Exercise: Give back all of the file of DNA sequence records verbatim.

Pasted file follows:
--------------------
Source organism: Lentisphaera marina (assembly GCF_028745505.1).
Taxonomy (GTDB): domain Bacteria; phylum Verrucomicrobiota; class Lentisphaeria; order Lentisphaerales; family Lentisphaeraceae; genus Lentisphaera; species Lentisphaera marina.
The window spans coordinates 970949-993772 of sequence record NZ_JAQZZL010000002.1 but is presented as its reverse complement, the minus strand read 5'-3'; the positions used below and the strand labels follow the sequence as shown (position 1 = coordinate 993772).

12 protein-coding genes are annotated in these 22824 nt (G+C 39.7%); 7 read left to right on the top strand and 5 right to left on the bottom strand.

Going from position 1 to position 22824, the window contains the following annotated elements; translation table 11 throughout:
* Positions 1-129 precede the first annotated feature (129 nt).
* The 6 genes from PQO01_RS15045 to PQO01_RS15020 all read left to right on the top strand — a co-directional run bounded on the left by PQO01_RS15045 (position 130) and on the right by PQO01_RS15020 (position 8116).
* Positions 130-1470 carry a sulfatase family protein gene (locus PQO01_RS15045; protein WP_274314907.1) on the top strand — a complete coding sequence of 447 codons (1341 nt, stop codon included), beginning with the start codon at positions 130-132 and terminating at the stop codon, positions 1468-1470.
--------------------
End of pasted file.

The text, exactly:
Source organism: Lentisphaera marina (assembly GCF_028745505.1).
Taxonomy (GTDB): domain Bacteria; phylum Verrucomicrobiota; class Lentisphaeria; order Lentisphaerales; family Lentisphaeraceae; genus Lentisphaera; species Lentisphaera marina.
The window spans coordinates 970949-993772 of sequence record NZ_JAQZZL010000002.1 but is presented as its reverse complement, the minus strand read 5'-3'; the positions used below and the strand labels follow the sequence as shown (position 1 = coordinate 993772).

12 protein-coding genes are annotated in these 22824 nt (G+C 39.7%); 7 read left to right on the top strand and 5 right to left on the bottom strand.

Going from position 1 to position 22824, the window contains the following annotated elements; translation table 11 throughout:
* Positions 1-129 precede the first annotated feature (129 nt).
* The 6 genes from PQO01_RS15045 to PQO01_RS15020 all read left to right on the top strand — a co-directional run bounded on the left by PQO01_RS15045 (position 130) and on the right by PQO01_RS15020 (position 8116).
* Positions 130-1470 carry a sulfatase family protein gene (locus PQO01_RS15045; protein WP_274314907.1) on the top strand — a complete coding sequence of 447 codons (1341 nt, stop codon included), beginning with the start codon at positions 130-132 and terminating at the stop codon, positions 1468-1470.